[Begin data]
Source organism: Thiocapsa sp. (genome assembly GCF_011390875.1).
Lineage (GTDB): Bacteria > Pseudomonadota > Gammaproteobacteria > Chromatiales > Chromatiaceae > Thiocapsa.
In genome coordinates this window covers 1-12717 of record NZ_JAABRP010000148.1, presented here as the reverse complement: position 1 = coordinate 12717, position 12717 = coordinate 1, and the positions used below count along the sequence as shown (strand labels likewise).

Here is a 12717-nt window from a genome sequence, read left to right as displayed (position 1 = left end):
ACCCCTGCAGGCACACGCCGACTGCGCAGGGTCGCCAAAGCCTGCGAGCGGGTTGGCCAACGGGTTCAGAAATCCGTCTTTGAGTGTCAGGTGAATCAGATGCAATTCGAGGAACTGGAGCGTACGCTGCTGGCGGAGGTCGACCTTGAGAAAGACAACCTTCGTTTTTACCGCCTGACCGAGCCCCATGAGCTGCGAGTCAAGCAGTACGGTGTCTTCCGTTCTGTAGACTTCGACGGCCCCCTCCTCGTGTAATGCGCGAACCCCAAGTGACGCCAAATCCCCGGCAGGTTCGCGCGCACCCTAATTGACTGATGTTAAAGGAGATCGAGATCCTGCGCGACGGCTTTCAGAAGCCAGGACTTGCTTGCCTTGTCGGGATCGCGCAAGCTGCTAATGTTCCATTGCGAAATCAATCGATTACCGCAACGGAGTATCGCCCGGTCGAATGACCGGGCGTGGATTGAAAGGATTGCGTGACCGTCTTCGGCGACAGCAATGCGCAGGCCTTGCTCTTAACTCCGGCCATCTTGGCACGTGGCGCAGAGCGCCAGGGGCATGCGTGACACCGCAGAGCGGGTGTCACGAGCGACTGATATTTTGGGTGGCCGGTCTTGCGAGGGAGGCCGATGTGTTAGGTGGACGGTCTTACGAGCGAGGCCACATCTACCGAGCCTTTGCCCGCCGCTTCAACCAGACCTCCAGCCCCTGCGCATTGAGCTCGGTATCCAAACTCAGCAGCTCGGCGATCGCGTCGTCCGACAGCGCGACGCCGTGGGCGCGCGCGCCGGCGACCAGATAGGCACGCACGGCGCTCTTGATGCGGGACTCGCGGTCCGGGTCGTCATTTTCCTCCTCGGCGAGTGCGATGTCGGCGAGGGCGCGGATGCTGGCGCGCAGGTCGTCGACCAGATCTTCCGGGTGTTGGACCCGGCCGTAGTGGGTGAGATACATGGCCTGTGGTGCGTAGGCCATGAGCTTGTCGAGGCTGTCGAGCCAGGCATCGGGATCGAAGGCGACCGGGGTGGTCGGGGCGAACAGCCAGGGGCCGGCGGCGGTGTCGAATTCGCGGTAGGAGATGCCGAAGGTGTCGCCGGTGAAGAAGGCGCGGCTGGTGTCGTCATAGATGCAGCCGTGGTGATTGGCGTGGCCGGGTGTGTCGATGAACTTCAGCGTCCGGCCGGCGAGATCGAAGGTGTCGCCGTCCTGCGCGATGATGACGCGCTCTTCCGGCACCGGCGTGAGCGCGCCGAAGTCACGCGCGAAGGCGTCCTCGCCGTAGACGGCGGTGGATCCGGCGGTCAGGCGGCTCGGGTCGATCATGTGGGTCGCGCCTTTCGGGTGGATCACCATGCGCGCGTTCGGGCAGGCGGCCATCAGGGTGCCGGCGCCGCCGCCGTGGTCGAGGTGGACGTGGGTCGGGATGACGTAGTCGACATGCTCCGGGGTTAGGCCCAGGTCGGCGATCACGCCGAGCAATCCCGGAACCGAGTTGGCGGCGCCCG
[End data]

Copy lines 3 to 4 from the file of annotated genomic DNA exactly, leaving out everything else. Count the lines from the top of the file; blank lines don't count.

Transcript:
In genome coordinates this window covers 1-12717 of record NZ_JAABRP010000148.1, presented here as the reverse complement: position 1 = coordinate 12717, position 12717 = coordinate 1, and the positions used below count along the sequence as shown (strand labels likewise).

Here is a 12717-nt window from a genome sequence, read left to right as displayed (position 1 = left end):